• Page 61 and 62: 276 primary schools, 197 are LEA sc
  • Page 63 and 64: comparing the primary and secondary
  • Page 65 and 66: Development Education or the Irelan
  • Page 67 and 68: esponse. A common format for the pr
  • Page 69 and 70: eferences to their life histories.
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    Research into action The issues and

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    organiser and I discussed the prosp

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    schools replied. Only 6 telephone r

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    who volunteered were interviewed. T

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    without evident inhibitions. A more

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    Ireland in Schools (a) Secondary Te

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    CHAPTER 3 THE IRISH DIMENSION WITHI

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    one said that they served the Irish

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    What does a comparison between the

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    Can perceptions of an Irish dimensi

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    Number of respondents 25 38 52 115

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    out of 38 responses and in Case Stu

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    The teaching of an Irish dimension

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    The last question provided responde

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    obtained from at least one school i

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    felt that Irish history and immigra

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    RC responses 0 17 4 1 22 LEA respon

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    Table 9: An examination of the rela

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    y some secondary respondents. A num

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    secondary schools there are respond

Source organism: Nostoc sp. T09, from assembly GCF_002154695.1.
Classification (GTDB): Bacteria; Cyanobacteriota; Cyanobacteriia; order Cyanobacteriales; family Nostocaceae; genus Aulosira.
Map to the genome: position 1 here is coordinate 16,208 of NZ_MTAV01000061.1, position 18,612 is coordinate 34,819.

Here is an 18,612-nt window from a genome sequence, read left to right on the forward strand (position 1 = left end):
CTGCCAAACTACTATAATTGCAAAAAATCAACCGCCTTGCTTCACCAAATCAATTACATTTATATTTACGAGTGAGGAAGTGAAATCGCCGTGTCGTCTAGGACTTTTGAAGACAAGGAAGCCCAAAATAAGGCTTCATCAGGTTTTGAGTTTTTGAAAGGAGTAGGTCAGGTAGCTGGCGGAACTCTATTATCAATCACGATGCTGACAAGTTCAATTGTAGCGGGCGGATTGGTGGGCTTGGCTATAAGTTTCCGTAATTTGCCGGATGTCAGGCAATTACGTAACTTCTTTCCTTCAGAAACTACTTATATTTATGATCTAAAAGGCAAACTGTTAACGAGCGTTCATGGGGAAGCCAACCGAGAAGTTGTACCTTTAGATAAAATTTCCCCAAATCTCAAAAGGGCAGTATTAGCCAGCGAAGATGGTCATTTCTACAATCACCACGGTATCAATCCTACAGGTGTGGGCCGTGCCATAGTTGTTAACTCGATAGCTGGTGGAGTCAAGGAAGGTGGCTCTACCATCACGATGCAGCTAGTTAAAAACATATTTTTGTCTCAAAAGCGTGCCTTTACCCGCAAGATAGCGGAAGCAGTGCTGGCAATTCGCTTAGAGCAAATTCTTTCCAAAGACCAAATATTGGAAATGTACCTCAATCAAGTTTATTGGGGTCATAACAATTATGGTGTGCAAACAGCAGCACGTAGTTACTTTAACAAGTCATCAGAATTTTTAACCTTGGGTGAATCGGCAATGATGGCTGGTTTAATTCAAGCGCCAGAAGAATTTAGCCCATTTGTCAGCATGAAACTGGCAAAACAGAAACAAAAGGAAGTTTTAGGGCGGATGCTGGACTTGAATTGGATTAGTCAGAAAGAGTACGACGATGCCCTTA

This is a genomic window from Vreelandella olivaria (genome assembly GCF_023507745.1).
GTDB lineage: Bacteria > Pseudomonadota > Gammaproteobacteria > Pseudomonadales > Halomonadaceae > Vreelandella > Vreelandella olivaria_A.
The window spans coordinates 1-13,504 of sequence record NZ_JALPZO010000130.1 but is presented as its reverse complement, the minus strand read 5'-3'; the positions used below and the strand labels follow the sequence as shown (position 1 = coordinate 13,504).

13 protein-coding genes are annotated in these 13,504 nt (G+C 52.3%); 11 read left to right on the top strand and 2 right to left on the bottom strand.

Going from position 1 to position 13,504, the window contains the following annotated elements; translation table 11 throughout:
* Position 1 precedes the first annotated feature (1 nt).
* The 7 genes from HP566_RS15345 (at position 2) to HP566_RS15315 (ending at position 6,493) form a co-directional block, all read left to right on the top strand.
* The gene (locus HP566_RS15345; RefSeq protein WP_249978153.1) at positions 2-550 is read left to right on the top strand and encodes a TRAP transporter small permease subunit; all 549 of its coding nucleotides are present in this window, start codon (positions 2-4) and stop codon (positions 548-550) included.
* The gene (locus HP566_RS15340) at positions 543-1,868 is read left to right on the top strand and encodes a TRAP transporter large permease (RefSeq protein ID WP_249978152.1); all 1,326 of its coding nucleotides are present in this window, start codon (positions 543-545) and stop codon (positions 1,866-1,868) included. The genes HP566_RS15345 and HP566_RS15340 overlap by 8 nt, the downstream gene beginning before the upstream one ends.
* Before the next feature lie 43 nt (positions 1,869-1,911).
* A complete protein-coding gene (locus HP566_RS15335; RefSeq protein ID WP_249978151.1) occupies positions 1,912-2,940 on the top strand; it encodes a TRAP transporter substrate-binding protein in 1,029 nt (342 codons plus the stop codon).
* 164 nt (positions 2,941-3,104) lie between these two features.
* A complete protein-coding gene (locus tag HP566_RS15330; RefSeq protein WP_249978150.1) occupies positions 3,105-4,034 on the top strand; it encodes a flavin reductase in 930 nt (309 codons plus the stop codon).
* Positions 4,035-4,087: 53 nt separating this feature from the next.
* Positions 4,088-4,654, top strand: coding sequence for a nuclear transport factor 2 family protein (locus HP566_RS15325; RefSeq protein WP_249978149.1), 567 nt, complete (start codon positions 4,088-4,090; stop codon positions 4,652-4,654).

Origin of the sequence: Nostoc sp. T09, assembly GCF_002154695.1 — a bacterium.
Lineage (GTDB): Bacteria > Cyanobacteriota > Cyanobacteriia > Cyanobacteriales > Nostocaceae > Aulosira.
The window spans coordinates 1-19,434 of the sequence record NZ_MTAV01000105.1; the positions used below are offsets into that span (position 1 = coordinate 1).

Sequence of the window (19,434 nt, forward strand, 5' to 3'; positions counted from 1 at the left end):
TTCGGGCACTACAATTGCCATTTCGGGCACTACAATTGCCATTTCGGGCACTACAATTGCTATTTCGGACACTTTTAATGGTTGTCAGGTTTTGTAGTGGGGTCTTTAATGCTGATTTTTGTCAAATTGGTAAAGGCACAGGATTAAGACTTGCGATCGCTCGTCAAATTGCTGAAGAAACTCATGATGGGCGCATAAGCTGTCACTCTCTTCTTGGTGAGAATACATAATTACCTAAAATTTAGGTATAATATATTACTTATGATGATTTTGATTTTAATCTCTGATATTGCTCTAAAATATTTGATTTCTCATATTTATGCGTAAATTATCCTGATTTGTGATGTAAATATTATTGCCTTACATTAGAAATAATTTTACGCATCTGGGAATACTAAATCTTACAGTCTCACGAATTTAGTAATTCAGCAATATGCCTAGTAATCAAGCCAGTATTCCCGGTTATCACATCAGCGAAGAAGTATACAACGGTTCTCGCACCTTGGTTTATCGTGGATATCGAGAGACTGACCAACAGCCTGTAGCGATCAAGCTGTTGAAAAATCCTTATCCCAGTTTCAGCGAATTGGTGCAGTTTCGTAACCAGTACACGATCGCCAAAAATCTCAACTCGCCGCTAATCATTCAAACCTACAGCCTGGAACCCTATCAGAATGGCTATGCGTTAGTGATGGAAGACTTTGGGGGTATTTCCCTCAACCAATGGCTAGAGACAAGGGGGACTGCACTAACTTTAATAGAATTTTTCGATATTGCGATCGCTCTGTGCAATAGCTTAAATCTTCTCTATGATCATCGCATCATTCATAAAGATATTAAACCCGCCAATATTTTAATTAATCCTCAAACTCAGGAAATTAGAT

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    and Primary Historical Association

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    1 Some Low No - less 2 Some Low/som

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    Birmingham had an Irish community.

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    concentrate on … literacy and num

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    more traditional topics which could

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    The fifth interviewee had been Head

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    The impression given was that at bo

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    which they constructed the past. Fo

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    Birmingham, and the remaining three

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    The interviewee said that at a rece

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    decision to focus on teaching Irish

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    The interviewee taught Ireland as t

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    Examples of topics where an Irish d

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    emphasised pragmatic motives for de

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    Two interviewees indicated that the

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    It is possible that the interviewee

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    commented, ‘We obviously do Engli

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    What did this interviewee have to s

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    When asked about other aspects of t

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    dimension and multicultural and ant

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    the other case studies did not repl

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    The Project Facilitator was intervi

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    The Director worked closely with co

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    In practical terms 80:20 is about w

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    at what was happening in Belfast an

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    of pictures related to current deve

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    elated to an Irish dimension, the P

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    We didn’t feel that they needed t

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    The fact that the interviewee did n

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    We can draw out influences of the w

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    esponsibility for the history curri

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    curriculum. The analysis of the thr

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    • Contributes towards the teachin

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    studying Ireland is a chore, but th

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    article concluded by noting that hi

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    elated to a multicultural or anti-r

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    The interviewee also felt that thei

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    Beyond individual schools they felt

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    Clearly, the co-ordinator’s inter